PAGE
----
I was skeptical of spaghetti squash at first. We grew them in our garden mostly for the landowner, but have had such a harvest I've simply had to come to terms with them. I had always been displeased with them in the past, I think because I was expecting them to be...well, squash. Or to be pasta. Truth is, they are not quite either of those foods but once I learned to stop expecting them to be something they are not, things have worked out well.
And so I offer you a convert's guide to spaghetti squash, the vegetable-based pseudo-noodle that serves as an excellent vehicle for pesto and other pasta sauces.
For me, the key to getting nicely noodley spaghetti squash has been to bake and fluff them with a little bit of oil or butter, to help the strands separate. So, start off with your oblong squash, cut it in half lengthwise and scoop out the seeds so you have two long oval bowls. Drop a dab of butter or a splash of olive oil into each half, put them on a baking dish or tray, and pop them in the oven at 350. Bake for about 40 minutes. Baking them face-down can preserve a bit more moisture, which helps separate the strands. I usually forget this fact until after baking, but it still works out
When the inside flesh seems soft (i.e., easy to stick a fork into), pull them out of the oven and prepare for the magical step that turns a baked squash into a bowl of pseudo-noodles. Drop a big spoonful of pesto into the squash cavity and spread it around. Then, simply take a fork and gently rake along the cavity of the squash, pulling the strands gently away from the edges, and fluffing them up. The pesto will start to mix in without much effort.
You should be accumulating a nice pile of fluffed up "noodles" in your squash at this point; continue the process till you've pulled all the flesh away from the rind. Then, stir in additional pesto till you reach your desired level of sauciness.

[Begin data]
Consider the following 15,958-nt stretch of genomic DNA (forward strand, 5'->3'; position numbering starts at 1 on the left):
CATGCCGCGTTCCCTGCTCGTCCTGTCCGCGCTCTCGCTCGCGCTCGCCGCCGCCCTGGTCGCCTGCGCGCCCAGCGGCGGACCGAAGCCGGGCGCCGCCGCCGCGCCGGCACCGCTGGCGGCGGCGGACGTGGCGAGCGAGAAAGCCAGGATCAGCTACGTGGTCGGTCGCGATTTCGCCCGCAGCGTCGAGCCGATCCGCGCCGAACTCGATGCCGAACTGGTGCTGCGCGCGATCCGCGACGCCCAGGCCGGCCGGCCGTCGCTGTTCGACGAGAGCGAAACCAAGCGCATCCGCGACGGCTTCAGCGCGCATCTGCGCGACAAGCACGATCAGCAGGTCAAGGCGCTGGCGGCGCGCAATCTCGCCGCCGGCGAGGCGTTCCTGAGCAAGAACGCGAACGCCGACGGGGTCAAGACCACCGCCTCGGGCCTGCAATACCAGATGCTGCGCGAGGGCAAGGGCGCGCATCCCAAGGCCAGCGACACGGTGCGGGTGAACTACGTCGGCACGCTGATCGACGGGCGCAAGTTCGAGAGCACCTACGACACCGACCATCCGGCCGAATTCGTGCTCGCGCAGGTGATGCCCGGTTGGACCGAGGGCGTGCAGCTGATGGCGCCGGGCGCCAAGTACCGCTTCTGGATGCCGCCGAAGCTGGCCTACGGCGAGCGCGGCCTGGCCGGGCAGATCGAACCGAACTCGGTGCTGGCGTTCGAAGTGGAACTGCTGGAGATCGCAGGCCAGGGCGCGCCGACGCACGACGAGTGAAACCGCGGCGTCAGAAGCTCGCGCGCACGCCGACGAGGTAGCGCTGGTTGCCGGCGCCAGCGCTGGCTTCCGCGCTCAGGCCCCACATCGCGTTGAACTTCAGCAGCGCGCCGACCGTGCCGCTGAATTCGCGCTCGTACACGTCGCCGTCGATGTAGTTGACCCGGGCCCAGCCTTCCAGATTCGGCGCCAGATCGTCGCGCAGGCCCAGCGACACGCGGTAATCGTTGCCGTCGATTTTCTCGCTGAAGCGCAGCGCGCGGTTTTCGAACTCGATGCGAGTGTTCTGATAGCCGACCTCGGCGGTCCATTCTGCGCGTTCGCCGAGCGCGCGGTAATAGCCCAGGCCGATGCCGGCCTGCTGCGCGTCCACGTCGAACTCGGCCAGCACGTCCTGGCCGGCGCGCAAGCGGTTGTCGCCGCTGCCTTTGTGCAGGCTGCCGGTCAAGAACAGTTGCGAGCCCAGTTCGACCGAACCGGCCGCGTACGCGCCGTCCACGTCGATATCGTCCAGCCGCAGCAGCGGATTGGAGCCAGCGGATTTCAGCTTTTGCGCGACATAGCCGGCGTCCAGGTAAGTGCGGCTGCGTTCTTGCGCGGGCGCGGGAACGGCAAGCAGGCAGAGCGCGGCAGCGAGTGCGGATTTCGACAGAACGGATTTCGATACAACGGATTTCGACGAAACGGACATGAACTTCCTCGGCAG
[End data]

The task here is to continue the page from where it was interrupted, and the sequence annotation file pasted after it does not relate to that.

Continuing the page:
Now, you should have a nice little self-contained squash rind noodle bowl. You could eat it right now if you want, but if you have a little more patience it will get even better. Take those noodle bowls, top with cheese, and stick them back in the oven. Keep an eye on them, as this stage is short: 10 minutes or less. Once the cheese is melted and bubbling slightly on the top, pull them out and serve.
If you get some smaller squashes, they make great self-contained individual-sized bowls; a family or other group of picky eaters could even customize the type or amount of sauce, cheese, or other toppings, so everyone gets their preferred style. This is also a great way to enjoy traditionally pasta-associated sauces for people avoiding grains.
We have also done these twice-baked squash with tomato based sauces, or with butter and cheese for an almost mac-and-cheese version. All are delicious.